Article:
Quantcast
Environmental News for a Healthier Planet and Life

Help Support EcoWatch

World's Largest Public Bank Dumps Dirty Coal

Climate
World's Largest Public Bank Dumps Dirty Coal

World Wildlife Fund

The World Wildlife Fund (WWF) gave a cautious welcome yesterday to the move by the European Investment Bank (EIB), the world’s largest public financial institution, to adopt measures which, if implemented properly, should phase out its support for coal and lignite power plants. The European Investment Bank is by far the biggest public bank in the world, lending a huge €12 billion to the energy sector every year. Two exemptions to the EIB’s coal phase out were introduced, however the EIB’s board required to clarify these exemptions in order to ensure a stringent implementation of the phase out.

Photo courtesy of Shutterstock

After the World Bank’s historic decision decided last week to limit funding for coal power plants to “only rare circumstances,” the EIB has followed suit. WWF said that it was now time for other financial institutions to follow their lead and shape the world’s shift to sustainable energy sources. 

“The move by the EIB is very welcome but more needs to be done," said Sebastien Godinot, economist at WWF’s European Policy Office. "To have a serious chance at staying within the 2 degree Celsius climate change limit in Europe by 2050, the EIB should strengthen its standards and eventually phase out its support for all power supply based on fossil fuels."

“Coal is the dirtiest of fossil fuel power sources—polluting local environments, impacting on people’s health and contributing heavily to climate change. It is now time for all international financial institutions and especially the European Bank for Reconstruction and Development, to follow the EIB’s example and to clean up their acts, too.”

"The European Commission is now busy making proposals for a European Climate and Policy Framework for 2030," said Jason Anderson, head of climate and energy policy at WWF European Policy Office. "Alongside binding targets for greenhouse gases, renewable energy and energy savings the Commission should follow the EIB’s approach and ensure we don’t move backwards instead of forwards, by proposing an emissions performance standard on power plants in the EU.”

WWF also calls on the EIB to decrease the level of the emissions cap for fossil fuel power plants that can be eligible for funding in the coming years. It also needs to set measurable financing targets for energy efficiency and renewable energy support—as a way of sending a clear and strong signal to both investors and the industry.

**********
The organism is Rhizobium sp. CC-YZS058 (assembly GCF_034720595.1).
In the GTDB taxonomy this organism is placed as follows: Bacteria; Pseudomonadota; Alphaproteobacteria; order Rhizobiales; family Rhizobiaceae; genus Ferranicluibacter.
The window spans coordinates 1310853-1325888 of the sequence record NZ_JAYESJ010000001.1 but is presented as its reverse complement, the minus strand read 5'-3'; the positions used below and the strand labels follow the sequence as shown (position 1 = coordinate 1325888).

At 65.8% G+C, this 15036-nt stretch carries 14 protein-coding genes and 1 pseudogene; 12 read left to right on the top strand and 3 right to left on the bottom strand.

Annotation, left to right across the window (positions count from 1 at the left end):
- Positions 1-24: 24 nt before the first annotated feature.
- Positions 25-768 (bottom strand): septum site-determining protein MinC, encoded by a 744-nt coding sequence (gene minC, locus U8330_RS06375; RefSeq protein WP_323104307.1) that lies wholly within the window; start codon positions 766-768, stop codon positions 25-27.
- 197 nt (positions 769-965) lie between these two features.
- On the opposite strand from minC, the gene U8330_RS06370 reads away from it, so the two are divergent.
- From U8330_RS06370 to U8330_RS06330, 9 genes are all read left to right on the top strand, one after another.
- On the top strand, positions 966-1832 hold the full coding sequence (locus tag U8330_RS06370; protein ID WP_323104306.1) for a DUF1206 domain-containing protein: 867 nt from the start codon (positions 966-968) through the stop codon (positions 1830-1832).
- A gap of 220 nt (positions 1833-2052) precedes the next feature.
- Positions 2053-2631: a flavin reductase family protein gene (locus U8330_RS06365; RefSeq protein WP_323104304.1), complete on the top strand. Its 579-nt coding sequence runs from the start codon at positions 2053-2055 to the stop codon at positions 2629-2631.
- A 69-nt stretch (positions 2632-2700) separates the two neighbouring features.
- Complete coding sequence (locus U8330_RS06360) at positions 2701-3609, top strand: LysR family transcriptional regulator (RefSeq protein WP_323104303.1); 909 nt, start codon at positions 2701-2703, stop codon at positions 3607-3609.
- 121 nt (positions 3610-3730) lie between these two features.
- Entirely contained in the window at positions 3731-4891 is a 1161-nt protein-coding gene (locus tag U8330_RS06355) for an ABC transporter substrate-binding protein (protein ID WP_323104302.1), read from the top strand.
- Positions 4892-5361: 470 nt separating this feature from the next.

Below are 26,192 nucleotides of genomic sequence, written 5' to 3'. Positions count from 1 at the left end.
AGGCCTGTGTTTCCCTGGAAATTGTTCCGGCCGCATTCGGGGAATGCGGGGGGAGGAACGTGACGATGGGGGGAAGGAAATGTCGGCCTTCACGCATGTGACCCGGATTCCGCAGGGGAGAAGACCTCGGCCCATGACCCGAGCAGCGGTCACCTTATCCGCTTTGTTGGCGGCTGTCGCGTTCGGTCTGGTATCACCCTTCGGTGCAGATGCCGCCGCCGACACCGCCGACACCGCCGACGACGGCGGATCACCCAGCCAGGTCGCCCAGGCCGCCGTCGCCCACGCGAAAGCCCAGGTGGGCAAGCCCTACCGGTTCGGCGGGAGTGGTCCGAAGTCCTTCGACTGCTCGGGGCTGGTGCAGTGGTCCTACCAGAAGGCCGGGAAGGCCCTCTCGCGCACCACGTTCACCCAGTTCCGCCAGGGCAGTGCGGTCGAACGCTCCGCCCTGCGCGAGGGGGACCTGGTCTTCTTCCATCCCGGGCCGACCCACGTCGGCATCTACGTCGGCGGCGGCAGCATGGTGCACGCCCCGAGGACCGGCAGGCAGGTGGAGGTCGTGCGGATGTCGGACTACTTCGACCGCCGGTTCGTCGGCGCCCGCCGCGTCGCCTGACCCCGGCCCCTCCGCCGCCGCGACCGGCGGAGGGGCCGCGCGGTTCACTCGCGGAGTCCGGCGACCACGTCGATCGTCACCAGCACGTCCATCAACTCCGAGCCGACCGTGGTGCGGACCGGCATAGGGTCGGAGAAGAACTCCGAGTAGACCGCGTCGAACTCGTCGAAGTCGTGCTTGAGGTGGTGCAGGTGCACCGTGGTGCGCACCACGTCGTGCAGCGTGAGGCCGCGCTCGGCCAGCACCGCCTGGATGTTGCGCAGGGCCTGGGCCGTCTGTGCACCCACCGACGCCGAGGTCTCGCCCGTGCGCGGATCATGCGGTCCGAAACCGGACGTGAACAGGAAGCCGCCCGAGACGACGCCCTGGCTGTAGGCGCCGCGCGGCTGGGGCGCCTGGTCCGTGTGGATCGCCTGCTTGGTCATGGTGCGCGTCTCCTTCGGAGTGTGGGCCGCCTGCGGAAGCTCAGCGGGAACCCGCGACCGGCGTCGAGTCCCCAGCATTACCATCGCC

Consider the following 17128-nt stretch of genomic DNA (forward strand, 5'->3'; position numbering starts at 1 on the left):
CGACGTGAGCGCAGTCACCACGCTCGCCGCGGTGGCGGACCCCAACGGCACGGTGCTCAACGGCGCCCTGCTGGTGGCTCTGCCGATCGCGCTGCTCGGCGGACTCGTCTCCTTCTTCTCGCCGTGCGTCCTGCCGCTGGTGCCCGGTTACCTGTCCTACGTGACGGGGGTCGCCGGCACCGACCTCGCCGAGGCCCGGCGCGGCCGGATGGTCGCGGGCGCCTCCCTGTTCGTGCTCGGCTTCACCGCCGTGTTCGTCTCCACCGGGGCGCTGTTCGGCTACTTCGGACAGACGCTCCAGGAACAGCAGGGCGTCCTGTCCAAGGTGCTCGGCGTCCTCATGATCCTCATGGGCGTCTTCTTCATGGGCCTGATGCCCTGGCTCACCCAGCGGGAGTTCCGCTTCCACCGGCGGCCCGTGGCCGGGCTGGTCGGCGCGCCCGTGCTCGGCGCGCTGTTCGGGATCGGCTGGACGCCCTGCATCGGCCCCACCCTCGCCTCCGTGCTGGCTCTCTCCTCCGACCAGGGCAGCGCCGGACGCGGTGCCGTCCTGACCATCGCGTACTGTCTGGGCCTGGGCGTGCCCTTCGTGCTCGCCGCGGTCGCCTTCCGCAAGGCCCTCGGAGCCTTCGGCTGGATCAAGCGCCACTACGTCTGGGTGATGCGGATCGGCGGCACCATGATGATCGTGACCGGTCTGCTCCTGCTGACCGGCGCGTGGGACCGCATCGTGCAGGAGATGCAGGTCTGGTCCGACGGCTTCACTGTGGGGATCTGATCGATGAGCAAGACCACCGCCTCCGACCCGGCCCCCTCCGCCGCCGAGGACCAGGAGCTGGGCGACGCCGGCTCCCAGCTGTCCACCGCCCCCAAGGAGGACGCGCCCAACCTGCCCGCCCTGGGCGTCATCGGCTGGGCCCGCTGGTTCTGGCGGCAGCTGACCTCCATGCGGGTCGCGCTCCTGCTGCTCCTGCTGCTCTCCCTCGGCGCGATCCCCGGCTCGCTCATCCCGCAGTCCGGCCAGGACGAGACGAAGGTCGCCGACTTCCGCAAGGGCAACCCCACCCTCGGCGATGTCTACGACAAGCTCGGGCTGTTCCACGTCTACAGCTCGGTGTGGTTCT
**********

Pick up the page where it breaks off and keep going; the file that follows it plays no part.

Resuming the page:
Seize Your Power, WWF's New Global Campaign

WWF's new global campaign, Seize Your Power, calls on financial institutions to significantly increase their funding of renewable energy and cut funding to fossil fuels as we recognize that the level of carbon dioxie emissions in the world requires drastic action to limit global warming.

Visit EcoWatch’s COAL page for more related news on this topic.

——–

A meteorologist monitors weather in NOAA's Center for Weather and Climate Prediction on July 2, 2013 in Riverdale, Maryland. Mark Wilson / Getty Images

The Trump White House is now set to appoint two climate deniers to the National Oceanic and Atmospheric Administration (NOAA) in one month.

Read More Show Less

EcoWatch Daily Newsletter

A plastic bag caught in a tree in New Jersey's Palisades Park. James Leynse / Stone / Getty Images

New Jersey is one step closer to passing what environmental advocates say is the strongest anti-plastic legislation in the nation.

Read More Show Less

Trending

Did you know that nearly 30% of adults do, or will, suffer from a sleep condition at some point in their life? Anyone who has experienced disruptions in their sleep is familiar with the havoc that it can wreak on your body and mind. Lack of sleep, for one, can lead to anxiety and lethargy in the short-term. In the long-term, sleep deprivation can lead to obesity, diabetes, and cardiovascular disease.

Fortunately, there are proven natural supplements that can reduce insomnia and improve quality sleep for the better. CBD oil, in particular, has been scientifically proven to promote relaxing and fulfilling sleep. Best of all, CBD is non-addictive, widely available, and affordable for just about everyone to enjoy. For these very reasons, we have put together a comprehensive guide on the best CBD oil for sleep. Our goal is to provide objective, transparent information about CBD products so you are an informed buyer.

Read More Show Less
Speaker of the House Nancy Pelosi (D-CA) talks to reporters during her weekly news conference at the U.S. Capitol Visitors Center on Sept. 18, 2020 in Washington, DC. Chip Somodevilla / Getty Images

The House of Representatives passed a sweeping bill to boost clean energy while phasing out the use of coolants in air conditioners and refrigerators that are known pollutants and contribute to the climate crisis, as the AP reported.

Read More Show Less
Gov. Jay Inslee of Washington comforts Marsha Maus, 75, whose home was destroyed during California's deadly 2018 wildfires, on March 11, 2019 in Agoura Hills, California. Mel Melcon / Los Angeles Times / Getty Images

By Governor Jay Inslee

Climate Week this year coincides with clear skies in Washington state for the first time in almost two weeks.

In just a few days in early September, Washington state saw enough acres burned – more than 600,000 – to reach our second-worst fire season on record. Our worst fire season came only five years ago. Wildfires aren't new to the west, but their scope and danger today is unlike anything firefighters have seen. People up and down the West Coast – young and old, in rural areas and in cities – were choking on smoke for days on end, trapped in their homes.

Fires like these are becoming the norm, not the exception.

Read More Show Less

Support Ecowatch